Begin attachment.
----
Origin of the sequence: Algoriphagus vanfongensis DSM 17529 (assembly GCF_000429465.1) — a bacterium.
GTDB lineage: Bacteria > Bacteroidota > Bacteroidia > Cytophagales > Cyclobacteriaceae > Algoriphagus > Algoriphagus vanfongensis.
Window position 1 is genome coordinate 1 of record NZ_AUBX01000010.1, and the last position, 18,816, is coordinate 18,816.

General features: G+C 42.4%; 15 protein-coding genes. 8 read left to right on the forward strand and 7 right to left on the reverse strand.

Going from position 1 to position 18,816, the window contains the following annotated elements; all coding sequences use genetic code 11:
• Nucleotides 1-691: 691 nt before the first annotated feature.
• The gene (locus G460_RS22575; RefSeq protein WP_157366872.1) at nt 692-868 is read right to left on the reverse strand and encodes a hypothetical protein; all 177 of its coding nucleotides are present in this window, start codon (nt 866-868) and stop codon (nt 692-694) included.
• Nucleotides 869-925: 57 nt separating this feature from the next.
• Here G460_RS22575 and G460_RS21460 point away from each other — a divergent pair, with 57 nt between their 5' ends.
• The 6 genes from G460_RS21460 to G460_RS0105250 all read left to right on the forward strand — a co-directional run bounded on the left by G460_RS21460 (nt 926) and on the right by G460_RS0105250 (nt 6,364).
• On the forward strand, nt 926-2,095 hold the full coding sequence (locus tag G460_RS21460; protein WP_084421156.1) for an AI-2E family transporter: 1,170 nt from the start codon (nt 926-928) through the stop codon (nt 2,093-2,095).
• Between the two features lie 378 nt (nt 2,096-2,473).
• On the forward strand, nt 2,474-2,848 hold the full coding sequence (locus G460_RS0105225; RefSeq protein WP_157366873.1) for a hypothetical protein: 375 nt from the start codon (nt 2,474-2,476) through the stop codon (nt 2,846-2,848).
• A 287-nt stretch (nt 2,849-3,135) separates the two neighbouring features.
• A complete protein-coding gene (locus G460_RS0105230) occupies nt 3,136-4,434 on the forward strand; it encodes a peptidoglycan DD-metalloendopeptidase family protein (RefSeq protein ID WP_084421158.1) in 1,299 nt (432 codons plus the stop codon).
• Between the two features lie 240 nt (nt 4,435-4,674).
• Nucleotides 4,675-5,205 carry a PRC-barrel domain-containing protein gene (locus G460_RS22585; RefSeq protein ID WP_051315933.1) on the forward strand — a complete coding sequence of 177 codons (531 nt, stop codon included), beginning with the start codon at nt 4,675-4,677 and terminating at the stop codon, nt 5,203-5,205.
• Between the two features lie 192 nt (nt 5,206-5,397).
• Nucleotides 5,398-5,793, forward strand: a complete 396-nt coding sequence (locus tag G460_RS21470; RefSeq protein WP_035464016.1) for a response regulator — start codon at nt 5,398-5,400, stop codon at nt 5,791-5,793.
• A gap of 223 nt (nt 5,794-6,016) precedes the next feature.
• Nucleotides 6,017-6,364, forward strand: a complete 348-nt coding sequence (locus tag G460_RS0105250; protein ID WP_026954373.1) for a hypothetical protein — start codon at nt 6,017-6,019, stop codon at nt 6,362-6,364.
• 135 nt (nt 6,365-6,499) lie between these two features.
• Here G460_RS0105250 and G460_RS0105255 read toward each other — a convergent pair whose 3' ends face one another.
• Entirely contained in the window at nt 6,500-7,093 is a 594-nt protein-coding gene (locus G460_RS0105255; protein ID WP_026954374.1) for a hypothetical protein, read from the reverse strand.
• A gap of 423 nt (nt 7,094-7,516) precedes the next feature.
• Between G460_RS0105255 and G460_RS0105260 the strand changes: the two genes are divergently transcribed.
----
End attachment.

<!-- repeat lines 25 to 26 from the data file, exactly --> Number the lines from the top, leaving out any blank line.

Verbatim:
• A gap of 423 nt (nt 7,094-7,516) precedes the next feature.
• Between G460_RS0105255 and G460_RS0105260 the strand changes: the two genes are divergently transcribed.